Edwardian/WW1 Queens Royal West Surrey Regt
Officers Sword, Sold
In overall good condition (blade especially good), an Edwardian
/ WW1 Edwardian Queens Royal West Surrey Regiment Officers Sword.
The sword etched to Hobson & Sons 1-3-5 Lexington St, London
W with owner's initials R.D.C. for 1st Volunteer Battalion of The
Queens, who served (with this sword) throughout World War One and
made Captain on the 11th September 1914.
The 32 3/8 inch blade is extremely well etched and in excellent
condition. Blade firm in the hilt. The hilt / guard with tarnish
and oxidation (could easily be cleaned up). The fishskin grip in
very good condition, as are the twisted grip wire bindings. The
blackened (denoting rifles) steel scabbard has age, a small ding
and some very light pitting but is overall good. The sword sheathes
and draws very well.
A really good sword with provenance. Well worth £? (too late,
now sold). Please quote item reference T67 (0817). Further / full
sized images available upon request.
R. D. Cheesewright went on to be a Lieutenant Colonel; he died
on the 18th September 1948. During WW1 he had to write painful letters
to the families of his fallen subordinates, and graphic reports
of actions in which he was involved. Here is one such of his reports;
On August 9, 1915, I advanced with my Company up the slopes of Hill
70. Private Macklin was in my immediate vicinity during the advance
and at the furthest point near the crest of the hill, when the advance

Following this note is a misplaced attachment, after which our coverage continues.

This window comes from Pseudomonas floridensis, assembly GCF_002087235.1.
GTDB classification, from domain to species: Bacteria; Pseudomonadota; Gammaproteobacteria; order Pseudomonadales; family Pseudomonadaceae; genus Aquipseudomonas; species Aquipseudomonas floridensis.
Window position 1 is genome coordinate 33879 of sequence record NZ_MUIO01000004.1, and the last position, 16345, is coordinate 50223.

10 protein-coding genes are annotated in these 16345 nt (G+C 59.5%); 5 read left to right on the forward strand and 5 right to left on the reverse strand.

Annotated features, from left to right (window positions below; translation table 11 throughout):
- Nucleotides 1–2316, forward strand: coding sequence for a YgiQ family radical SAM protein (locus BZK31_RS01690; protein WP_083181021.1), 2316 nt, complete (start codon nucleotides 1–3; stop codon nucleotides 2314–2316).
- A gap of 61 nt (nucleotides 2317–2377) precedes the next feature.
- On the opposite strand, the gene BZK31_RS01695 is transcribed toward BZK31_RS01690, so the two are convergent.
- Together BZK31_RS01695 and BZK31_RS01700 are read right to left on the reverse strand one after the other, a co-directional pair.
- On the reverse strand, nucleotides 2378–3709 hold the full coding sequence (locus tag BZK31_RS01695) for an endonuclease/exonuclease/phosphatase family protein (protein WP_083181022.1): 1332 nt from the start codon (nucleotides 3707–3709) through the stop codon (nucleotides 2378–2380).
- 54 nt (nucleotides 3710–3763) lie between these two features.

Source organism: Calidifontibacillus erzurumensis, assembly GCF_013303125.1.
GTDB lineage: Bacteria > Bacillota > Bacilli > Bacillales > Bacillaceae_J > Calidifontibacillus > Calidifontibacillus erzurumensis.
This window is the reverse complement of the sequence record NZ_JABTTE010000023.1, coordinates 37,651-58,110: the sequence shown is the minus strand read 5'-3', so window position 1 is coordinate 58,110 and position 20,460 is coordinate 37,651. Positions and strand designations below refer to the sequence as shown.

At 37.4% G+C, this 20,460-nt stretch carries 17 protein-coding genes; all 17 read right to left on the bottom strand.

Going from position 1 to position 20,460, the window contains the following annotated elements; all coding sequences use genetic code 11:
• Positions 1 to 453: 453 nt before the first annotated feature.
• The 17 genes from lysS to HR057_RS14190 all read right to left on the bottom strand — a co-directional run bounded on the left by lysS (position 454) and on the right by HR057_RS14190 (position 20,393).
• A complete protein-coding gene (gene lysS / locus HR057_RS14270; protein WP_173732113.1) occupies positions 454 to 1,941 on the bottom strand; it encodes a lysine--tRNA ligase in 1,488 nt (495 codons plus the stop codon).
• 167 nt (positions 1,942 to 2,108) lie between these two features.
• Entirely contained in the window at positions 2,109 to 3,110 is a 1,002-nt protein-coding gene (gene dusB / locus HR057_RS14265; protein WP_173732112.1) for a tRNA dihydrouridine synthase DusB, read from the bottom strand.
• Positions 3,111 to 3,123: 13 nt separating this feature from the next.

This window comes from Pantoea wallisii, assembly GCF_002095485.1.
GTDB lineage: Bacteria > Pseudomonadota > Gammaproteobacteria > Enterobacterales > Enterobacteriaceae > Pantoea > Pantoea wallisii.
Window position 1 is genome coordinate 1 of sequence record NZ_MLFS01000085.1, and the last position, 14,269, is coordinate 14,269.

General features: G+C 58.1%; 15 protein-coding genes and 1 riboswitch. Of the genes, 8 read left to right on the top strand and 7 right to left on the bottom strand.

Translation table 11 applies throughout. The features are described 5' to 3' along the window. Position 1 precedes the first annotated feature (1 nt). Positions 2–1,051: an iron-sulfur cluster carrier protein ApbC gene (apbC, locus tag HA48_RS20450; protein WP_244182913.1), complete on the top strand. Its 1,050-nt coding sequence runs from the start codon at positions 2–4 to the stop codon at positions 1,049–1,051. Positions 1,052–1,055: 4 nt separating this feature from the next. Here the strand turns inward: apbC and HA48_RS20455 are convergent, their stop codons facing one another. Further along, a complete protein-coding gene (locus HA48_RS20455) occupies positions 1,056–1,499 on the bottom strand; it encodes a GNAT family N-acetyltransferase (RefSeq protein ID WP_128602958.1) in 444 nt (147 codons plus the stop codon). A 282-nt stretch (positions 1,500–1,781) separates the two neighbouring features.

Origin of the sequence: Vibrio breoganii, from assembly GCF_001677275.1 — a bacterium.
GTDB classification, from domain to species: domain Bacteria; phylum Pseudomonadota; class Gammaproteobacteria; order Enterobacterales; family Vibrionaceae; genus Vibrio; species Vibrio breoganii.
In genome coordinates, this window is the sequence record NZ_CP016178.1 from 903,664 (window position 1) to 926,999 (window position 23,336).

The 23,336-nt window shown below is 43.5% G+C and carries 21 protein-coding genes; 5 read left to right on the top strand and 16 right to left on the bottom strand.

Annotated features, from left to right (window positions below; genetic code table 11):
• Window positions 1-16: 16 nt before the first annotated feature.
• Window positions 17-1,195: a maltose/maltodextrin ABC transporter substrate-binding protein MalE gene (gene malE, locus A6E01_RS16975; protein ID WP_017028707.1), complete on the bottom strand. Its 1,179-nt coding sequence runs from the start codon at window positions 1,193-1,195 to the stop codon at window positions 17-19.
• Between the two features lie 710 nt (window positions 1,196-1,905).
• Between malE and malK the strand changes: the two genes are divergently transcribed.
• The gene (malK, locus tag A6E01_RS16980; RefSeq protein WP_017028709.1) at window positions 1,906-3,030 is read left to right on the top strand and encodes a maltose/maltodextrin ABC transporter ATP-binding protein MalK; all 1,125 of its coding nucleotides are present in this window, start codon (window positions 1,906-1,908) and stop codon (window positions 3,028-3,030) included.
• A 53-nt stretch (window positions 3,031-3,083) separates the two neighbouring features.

was checked, he was lying down about 15 yards to my right, partially
screened from my view by a bush. Shrapnell was bursting very frequently
and close to us, and I heard a cry and saw Private Macklin try and
stand up. I went over to assist him and found that he had been very
severely hit by an exploded shell – which had practically
removed his left arm at the shoulder. It was a very bad wound, the
shoulder bones being quite uncovered. It was impossible to apply
a field dressing and as soon as possible I had him carried down
to the Dressing Station, which was done before we had to retire
from the gorze fire. I made enquiries afterwards from the Medical
Officer who stated that he had attended to him and sent him down
to the hospital, where his arm would have to be amputated. The M.O.
also said that, considering the gravity of the wound, he was in
a fairly good condition and might survive. I have not heard of him